But groundbreaking though it is -- a Star Wars moment for many -- Jurassic Park is not a great movie. Or even a particularly great Steven Spielberg movie. Seeing it again in a theater for the first time in 20 years, resplendent with a new and rather stunning IMAX 3-D transfer, hasn't really changed that.
Dr. Alan Grant (Sam Neill, in his most famous role) is a paleontologist who, with his paleobotanist girlfriend, Dr. Ellie Sattler (Laura Dern, Blue Velvet) are asked by their academic sugar daddy, John Hammond (Richard Attenborough, Gandhi) to visit his new, top-secret "biological preserve." The billionaire CEO of InGen, a bio-tech corporation, Hammond needs the scientists to assuage his investors -- represented by a witless lawyer (Martin Ferrero, Gods and Monsters) -- that the risk of running a petting zoo full of prehistoric creatures is actually a safe investment.
Along with Dr. Ian Malcolm (Jeff Goldblum, The Fly), a leather-jacketed, hilariously "rock star" mathematician, the conscripted trio of scientists discover that Hammond has more or less lost his goddamn mind if he thinks that genetically engineering dinosaurs is a good idea, no matter how cool it sounds. When Hammond's pointless grandchildren (Ariana Richards and Joseph Mazzello) show up for the tour, it also becomes clear that he's a feckless idiot. Predictably, the test run goes off the rails.
Based on the titular novel by Michael Creighton, Jurassic Park is (on the surface) an exciting story. Creighton, already a successful, quasi-science fiction/thriller novelist (whose books were adapted to film almost as readily as Stephen King's) crafted a story of genetics and fantasy that seemed a natural fit for Spielberg's sense of awe.
And Spielberg does his best to manufacture that sense of awe with every tool he's used before plus the innovation of CG. He doesn't overdo it either, finding a great balance between computer generated and peerless, truly inspiring practical FX work from the legendary Stan Winston. But the ham-fisted script, adapted by Creighton and longtime Spielberg script polisher David Koepp winds up being a mess of exposition and borderline stupid plotting before you get to the goods. Jaws is the template from the opening sequence, which finds some poor Guatemalan getting eaten alive during the prisoner transfer of a pissed off velociraptor. The Berg's need to tease the audience until all hell breaks loose and he can let you see his sensational beasts is classic showmanship. The difference is, with something like Jaws, the characters are organic. They feel real -- a much harder trick than rendering a dinosaur.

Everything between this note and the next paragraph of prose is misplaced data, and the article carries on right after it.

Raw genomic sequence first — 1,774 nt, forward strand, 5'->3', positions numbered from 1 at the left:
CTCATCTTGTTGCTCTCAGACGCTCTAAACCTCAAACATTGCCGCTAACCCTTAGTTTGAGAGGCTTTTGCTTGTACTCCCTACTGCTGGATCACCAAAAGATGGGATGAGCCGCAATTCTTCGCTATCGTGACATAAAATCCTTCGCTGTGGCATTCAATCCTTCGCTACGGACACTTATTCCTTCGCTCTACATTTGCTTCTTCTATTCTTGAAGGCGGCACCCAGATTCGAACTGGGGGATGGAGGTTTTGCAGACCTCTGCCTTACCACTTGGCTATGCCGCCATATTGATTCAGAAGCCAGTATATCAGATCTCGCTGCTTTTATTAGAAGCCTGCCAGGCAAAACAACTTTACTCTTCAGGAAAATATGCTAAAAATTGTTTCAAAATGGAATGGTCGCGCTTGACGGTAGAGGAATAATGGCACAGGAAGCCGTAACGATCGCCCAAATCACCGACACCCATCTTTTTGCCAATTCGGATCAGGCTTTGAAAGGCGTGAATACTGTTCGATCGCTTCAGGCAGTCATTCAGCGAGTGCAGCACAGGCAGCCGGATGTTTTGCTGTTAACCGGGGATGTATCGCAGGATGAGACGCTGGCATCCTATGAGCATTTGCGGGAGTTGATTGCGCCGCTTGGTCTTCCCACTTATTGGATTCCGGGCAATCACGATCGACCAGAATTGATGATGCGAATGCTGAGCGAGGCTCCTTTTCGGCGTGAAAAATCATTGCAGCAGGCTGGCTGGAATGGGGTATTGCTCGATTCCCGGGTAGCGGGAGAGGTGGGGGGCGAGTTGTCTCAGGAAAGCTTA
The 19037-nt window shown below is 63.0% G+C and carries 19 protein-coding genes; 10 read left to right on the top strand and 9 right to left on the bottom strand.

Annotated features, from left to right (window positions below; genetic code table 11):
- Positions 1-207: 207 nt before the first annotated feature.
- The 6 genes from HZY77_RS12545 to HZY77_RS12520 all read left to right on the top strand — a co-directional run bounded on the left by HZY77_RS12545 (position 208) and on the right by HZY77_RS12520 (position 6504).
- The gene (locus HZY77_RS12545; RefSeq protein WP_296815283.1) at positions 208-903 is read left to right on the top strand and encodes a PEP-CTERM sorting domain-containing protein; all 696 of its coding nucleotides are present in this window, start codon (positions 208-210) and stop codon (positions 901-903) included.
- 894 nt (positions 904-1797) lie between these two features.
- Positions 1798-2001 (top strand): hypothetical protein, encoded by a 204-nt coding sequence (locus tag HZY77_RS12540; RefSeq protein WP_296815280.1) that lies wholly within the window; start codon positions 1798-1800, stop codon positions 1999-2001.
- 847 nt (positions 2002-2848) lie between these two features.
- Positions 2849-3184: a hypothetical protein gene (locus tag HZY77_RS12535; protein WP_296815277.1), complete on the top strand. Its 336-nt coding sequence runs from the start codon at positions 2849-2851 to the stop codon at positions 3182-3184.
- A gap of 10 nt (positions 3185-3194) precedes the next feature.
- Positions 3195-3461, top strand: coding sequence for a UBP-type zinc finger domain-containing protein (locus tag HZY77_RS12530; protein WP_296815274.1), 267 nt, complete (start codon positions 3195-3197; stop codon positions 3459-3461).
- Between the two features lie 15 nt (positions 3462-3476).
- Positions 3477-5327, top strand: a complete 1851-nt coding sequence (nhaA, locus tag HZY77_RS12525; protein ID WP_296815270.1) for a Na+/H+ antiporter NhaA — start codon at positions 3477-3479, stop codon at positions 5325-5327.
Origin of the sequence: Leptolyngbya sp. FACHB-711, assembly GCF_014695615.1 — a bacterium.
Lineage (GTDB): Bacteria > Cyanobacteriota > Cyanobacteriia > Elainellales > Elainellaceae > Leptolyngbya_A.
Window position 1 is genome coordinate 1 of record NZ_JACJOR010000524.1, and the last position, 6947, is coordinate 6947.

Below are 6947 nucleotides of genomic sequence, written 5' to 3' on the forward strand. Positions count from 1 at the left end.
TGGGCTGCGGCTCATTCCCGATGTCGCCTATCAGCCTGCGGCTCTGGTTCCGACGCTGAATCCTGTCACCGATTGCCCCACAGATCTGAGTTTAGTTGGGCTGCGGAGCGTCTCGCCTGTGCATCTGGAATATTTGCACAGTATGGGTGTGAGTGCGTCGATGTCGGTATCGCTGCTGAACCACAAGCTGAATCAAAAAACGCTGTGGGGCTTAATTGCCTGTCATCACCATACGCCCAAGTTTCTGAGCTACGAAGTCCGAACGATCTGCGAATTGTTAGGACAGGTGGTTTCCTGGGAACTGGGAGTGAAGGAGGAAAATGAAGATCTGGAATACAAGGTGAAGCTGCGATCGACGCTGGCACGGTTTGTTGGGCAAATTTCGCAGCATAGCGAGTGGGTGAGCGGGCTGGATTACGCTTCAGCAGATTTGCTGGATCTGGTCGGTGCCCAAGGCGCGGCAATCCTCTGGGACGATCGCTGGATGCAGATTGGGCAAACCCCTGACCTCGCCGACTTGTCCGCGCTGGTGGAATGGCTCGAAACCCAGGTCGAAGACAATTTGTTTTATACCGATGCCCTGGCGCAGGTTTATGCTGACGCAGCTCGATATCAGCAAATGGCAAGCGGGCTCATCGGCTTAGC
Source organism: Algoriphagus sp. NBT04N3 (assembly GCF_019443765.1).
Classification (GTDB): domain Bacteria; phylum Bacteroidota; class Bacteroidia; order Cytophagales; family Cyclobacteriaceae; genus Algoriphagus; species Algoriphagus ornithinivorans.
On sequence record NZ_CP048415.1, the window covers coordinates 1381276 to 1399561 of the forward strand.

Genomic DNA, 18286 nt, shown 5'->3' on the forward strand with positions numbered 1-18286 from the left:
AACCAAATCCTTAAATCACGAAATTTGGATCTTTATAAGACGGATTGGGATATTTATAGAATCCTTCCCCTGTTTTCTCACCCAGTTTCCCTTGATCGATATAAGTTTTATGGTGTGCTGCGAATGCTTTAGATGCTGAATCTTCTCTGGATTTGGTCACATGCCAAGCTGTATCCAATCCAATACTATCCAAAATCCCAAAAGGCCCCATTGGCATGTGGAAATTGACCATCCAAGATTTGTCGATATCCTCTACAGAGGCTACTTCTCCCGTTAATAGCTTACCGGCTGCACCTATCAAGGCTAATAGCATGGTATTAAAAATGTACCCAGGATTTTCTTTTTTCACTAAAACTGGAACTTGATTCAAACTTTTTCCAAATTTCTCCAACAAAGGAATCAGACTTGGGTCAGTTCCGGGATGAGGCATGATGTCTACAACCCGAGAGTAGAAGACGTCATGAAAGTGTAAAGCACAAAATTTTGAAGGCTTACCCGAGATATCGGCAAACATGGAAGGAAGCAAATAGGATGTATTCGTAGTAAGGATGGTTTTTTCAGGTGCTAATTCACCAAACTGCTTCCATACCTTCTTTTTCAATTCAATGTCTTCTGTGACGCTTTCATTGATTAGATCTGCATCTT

Lean on Me. Sam Neill turns to alternative treatments for his bad back in Jurassic Park.
Most of Jurassic Park's characters are caricatures: at best they're shallow and at worst they're avatars. Come up with all the dinosaur set pieces you want. Vanilla, clueless people (who always felt somewhat sterile -- Alan and Ellie have all the sexual chemistry of gay siblings, Malcolm is just an overgrown geek who finally learned to get laid) hinder the tension, making Jurassic Park feel as pedantic and on-the-rails as the very tour they are taking. Spectacle was always the name of its hollow game.
That said, Sam Jackson and his smoke trail are awesome in 3-D. "Hold on to your butts."
The long-running, Muskogee-based Bare Bones film festival returns for 2013 and is underway through this weekend, exhibiting a slate of local and international films.
Founded in 1999 by Oscar and Shironbutterfly, Bare Bones features a weeklong slew of films, seminars and networking opportunities. Created with education in mind, as well as exhibition, Bare Bones is unique in the way it brings audiences and indie filmmakers together -- fostering a fun atmosphere while getting down to the nuts and bolts of low-budget filmmaking. It only features works made for less than a million dollars.
Muskogee comes to life with screenings at multiple theaters, tours, live music and other events during the festival. Workshops for up-and-coming filmmakers augment a bevy of feature-length films, shorts, documentaries and music videos during an event whose overall philosophy is simple: supporting the talents that make it happen.
The Bare Bones Film Festival runs through April 14. Event passes vary in price from $5 to $75. For more information visit www.barebonesfilmfestivals.org.